3. A link on a visual CTA (or advertisement): These links placed on a graphical call to action (CTA) are meant to let visitors know that behind that link is content that is more valuable. According to Randy, visitors clicking on a graphical CTA are usually deep within the consideration stage of their customer journey. They are seeking deeper or more detailed information and resources, although they might not be ready yet to make a final decision.
  4. A link in a button: This is a call to action button where a person is about to make a decison such as buy something or register for a trial. While you may want a person to press this button at some point, it is important not to try and push people to click it too soon. Taking people through the previous three link types before getting to this stage is a more natural process for people.


Again this information complements that of the previous chapter in that it explains that by studying how visitors interact with the links you can understand their behaviour and optimise the flow of your website to utilise your understanding of visitor behaviour to improve your website.

By understanding these motivations and tracking visitor activity (which you absolutely should be doing), you can study the flow of traffil through your website  – and by, extension, decipher visitor interest and intent.


In this page Randy simply describes how a good link structure is good for search engine optimisation.

Among hundreds of additional ranking factors, Google (and other search engines) place a value  – sometimes referred to as “juice” within the SEO community – on each webpage and link within a page. To maximize its utility and increase search visibility, we should smartly use links to their greatest effect.


Content is at the heart of lead generation and the flowww philosophy.

The advice here is about the important of good content to lead generation. Here are some tips from Randy:

  • Internally, content creates interest and draws search engine visits.
  • Content should be aimed at the level of understanding of the visitors and crafted in a way that touches on their emotional hot buttons.
  • Externally, generating content is important for creating links back to a website and its pages.
  • The more we engage with others through blogs, social media and videos or infographics, the greater interest we can generate interest in what our business is about.

It would be hard to overstate the importance or creating and sharing content that appeals to your target audience.


This chapter discusses how you can structure content on your website to be search engine friendly. It gives advice such as:

  • Use only one H1 title per page
  • Don’t make your title too long so it doesn’t get truncated by search engines
  • Place important topic keywords and pharses at the beginning of the content closer to the title.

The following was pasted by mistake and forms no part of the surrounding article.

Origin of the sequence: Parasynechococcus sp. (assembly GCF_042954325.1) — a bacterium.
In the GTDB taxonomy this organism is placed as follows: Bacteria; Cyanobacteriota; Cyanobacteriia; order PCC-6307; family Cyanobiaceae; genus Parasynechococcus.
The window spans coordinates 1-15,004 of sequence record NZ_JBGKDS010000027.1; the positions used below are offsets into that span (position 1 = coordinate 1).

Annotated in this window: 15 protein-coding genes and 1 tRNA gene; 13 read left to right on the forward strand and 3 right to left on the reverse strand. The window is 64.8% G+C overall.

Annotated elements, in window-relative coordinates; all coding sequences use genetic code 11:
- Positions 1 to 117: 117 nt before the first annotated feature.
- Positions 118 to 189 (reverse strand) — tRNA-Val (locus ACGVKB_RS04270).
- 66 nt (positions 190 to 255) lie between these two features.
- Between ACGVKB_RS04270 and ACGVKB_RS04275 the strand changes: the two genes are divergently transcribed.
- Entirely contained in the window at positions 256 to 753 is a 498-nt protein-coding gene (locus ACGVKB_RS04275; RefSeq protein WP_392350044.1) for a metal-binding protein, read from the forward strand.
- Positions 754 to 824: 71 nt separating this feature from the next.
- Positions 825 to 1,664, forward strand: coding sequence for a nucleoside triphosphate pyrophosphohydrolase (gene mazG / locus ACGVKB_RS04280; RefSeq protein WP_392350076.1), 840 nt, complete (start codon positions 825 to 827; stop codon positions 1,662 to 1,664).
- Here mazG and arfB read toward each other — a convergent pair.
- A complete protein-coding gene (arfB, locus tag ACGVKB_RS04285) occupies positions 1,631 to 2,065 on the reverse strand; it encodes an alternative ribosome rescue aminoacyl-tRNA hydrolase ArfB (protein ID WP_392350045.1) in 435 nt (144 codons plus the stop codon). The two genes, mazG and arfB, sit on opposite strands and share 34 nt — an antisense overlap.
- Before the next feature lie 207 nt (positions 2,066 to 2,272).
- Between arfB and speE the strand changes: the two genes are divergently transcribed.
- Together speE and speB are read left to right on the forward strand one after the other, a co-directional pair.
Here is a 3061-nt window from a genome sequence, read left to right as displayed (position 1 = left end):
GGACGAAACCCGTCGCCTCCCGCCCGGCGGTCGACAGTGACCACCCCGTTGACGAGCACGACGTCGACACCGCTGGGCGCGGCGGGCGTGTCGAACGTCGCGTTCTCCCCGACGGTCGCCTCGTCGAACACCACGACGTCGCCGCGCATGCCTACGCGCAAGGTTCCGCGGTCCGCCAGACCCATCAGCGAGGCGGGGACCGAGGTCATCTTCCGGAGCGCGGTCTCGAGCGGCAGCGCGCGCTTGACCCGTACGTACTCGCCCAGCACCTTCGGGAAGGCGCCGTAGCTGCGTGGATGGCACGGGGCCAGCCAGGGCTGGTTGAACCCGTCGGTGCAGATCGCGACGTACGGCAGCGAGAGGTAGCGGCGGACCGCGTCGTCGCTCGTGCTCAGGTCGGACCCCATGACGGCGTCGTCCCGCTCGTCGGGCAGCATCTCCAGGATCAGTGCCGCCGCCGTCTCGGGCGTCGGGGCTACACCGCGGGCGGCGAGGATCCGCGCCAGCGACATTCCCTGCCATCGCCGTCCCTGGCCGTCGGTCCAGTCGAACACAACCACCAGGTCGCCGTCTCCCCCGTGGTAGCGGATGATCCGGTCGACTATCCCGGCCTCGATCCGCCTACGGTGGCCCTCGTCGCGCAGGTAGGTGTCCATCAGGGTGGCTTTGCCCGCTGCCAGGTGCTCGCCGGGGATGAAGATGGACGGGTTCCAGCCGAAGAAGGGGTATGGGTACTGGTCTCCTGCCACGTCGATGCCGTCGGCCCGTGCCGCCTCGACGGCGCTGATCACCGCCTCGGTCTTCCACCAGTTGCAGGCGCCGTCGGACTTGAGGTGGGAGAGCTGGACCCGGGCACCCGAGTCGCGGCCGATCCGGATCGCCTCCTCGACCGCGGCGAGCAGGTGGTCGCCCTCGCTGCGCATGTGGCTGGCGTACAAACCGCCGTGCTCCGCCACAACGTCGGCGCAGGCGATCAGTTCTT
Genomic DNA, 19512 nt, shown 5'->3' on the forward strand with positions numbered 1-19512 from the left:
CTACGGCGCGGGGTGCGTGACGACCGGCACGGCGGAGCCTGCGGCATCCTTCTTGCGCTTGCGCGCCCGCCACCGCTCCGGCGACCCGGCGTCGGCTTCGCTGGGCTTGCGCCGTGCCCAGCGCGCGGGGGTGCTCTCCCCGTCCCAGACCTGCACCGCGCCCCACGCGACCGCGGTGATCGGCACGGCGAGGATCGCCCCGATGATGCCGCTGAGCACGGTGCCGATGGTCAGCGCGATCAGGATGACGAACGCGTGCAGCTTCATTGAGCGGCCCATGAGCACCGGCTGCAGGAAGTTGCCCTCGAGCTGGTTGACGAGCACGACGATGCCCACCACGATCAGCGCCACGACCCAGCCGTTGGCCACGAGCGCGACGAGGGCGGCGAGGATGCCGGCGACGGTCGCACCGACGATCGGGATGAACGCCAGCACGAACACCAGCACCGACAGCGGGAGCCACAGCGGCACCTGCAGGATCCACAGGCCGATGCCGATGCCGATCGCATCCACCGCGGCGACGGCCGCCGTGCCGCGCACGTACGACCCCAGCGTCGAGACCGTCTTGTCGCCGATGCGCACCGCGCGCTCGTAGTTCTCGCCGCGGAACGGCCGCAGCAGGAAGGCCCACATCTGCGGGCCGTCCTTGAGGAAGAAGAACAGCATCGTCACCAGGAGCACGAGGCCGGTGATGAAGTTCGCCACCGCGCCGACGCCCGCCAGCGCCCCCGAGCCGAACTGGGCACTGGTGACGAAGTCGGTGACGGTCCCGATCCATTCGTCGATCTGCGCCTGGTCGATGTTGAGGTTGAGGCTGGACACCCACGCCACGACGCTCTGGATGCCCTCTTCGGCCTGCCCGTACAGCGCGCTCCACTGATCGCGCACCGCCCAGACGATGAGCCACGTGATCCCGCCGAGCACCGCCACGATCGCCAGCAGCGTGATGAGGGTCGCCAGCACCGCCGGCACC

• Break your content into pieces.

Avoid long blocks of copy without appropriate formatting. Subtitles, paragraphs, bullets, and even sentences help structure content so people can understand them. What’s good for people is also generally good for search engines.

  • Place hyphens between words when naming files. For example, the-new-file. This helps web server software to read them clearly and this improves comprehension.
  • Use only lower case words in file names, page names and folder names too. 
  • Label the images you use on your website. Use the ‘alt’ tag to label your images by adding descriptive names that are good for your content.


This is the final chapter in the book and Randy uses it to discusses the benefits of good user experiences on websites. He believes that to make the process of visitors engaging with your site more natural then you need to make sure that your website can give visitors a good user experience. He writes that:

One of the ways to make that process feel more natural is by following good user experience (UX) best practices. These make it easier for visitors to find and use the content and follow the link strategy you’ve worked so hard to create.

Here is a summary of the tips he suggests to implement good UX practices:

  • Use legible fonts and size them well. Body fonts should be 16px or larger.
  • Avoid carousels and sliders. They distract visitors and can slow down your website.
  • Apply basic colour theory to your layouts. Choose a trio of colours – for example dark text (black), light background (white) and a bright colour for links and buttons (orange).
  • Use plenty of white space.
  • Don’t prompt leads to ‘Submit‘.
  • Don’t limit yourself to one persona flow. You can have journeys on your website that cater to different visitor needs.

So that’s the book. It’s short but does have some very good practical lessons that can help us improve our websites and engage visitors more effectively. Definitely, one you should read since it will take you just over an hour to do so.